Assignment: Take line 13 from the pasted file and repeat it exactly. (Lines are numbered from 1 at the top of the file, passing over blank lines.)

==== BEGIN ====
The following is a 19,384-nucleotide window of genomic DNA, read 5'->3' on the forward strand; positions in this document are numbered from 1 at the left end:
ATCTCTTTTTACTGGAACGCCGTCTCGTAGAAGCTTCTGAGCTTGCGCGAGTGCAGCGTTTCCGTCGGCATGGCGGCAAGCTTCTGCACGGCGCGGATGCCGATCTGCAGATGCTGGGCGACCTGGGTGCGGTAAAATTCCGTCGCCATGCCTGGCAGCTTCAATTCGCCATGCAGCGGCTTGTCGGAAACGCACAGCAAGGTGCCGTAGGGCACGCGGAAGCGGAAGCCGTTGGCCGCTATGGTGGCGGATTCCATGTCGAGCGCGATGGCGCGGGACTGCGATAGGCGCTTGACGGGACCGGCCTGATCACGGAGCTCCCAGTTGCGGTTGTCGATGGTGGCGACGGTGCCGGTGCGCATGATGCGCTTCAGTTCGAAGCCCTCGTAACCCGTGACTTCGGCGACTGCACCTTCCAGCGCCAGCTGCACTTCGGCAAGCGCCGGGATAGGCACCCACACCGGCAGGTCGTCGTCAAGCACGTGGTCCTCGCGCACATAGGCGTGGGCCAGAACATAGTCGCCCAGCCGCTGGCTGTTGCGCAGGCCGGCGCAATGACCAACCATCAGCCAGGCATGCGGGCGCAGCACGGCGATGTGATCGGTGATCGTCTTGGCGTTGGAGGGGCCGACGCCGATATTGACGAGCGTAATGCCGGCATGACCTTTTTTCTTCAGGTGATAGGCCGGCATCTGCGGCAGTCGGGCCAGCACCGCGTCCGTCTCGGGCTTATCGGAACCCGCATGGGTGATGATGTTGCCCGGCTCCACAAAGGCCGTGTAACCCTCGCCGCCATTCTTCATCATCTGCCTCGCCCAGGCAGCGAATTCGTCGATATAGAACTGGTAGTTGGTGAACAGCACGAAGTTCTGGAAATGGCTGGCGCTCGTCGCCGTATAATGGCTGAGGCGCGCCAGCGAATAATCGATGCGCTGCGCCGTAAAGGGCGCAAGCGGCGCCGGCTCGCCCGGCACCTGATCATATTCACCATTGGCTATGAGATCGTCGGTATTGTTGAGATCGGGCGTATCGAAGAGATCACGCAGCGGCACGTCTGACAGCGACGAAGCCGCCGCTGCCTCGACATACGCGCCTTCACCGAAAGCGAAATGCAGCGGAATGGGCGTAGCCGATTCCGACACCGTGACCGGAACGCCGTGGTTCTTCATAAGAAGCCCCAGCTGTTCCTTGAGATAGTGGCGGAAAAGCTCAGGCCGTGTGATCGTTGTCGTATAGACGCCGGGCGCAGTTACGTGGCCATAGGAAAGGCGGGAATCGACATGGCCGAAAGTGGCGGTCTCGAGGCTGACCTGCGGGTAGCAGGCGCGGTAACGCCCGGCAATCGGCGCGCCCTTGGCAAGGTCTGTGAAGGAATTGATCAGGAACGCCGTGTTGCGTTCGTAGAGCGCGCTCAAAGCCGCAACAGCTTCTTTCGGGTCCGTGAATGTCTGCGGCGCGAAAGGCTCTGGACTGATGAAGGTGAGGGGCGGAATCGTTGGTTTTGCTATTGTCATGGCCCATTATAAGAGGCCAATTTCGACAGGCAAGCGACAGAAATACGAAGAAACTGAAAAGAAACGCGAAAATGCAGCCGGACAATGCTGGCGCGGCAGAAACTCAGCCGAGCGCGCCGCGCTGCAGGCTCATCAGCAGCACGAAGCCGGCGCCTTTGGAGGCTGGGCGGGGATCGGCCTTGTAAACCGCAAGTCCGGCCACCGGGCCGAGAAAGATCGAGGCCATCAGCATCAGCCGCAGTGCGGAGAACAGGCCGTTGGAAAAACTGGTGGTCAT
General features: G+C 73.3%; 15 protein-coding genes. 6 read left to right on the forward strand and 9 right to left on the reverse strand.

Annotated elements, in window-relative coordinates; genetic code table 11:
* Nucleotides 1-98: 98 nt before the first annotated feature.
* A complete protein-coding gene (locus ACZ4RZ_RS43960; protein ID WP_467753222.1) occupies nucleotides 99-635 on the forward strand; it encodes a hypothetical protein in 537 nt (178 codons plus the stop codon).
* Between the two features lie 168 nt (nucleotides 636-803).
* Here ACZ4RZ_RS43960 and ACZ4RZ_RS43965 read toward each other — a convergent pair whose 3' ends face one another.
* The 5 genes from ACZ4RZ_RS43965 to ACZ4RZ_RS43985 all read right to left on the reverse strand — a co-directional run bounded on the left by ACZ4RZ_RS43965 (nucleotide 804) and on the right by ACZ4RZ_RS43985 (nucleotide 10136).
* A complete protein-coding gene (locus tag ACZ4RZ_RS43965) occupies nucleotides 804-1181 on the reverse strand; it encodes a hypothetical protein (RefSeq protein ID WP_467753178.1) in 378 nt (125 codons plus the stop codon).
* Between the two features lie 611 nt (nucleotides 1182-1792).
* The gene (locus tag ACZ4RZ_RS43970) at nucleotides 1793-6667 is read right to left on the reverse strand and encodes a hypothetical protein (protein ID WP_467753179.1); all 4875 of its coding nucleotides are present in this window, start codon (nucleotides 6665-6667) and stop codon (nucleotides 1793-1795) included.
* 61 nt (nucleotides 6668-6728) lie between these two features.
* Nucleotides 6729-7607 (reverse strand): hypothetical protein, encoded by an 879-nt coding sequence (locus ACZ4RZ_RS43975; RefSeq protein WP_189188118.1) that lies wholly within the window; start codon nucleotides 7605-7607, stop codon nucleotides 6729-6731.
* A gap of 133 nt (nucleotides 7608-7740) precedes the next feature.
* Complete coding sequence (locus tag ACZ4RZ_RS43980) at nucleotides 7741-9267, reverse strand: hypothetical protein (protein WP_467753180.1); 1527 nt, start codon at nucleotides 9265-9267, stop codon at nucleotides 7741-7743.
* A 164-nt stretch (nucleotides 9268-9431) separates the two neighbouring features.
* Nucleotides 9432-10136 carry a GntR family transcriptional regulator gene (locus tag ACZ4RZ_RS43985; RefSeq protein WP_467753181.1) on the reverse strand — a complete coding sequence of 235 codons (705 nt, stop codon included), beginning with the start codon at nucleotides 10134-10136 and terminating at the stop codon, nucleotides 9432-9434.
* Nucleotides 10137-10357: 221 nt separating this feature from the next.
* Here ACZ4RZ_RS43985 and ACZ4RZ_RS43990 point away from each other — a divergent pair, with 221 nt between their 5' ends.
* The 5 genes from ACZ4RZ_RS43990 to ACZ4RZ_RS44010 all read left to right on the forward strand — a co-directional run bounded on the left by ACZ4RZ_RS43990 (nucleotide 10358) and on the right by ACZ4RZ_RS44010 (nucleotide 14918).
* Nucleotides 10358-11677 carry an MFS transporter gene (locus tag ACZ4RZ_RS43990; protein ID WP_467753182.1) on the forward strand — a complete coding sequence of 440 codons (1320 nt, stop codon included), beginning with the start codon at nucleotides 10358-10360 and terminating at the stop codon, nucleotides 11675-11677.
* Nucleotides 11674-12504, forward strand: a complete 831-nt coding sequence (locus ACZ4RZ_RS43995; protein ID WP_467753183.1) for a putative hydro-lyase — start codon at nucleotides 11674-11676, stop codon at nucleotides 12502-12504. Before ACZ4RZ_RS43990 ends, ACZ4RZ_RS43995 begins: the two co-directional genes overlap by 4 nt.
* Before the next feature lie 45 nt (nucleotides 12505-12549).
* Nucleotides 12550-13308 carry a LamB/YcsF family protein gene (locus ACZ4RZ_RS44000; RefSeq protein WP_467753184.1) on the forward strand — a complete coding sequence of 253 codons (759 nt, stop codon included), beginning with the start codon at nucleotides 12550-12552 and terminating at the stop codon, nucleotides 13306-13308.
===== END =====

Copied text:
* 61 nt (nucleotides 6668-6728) lie between these two features.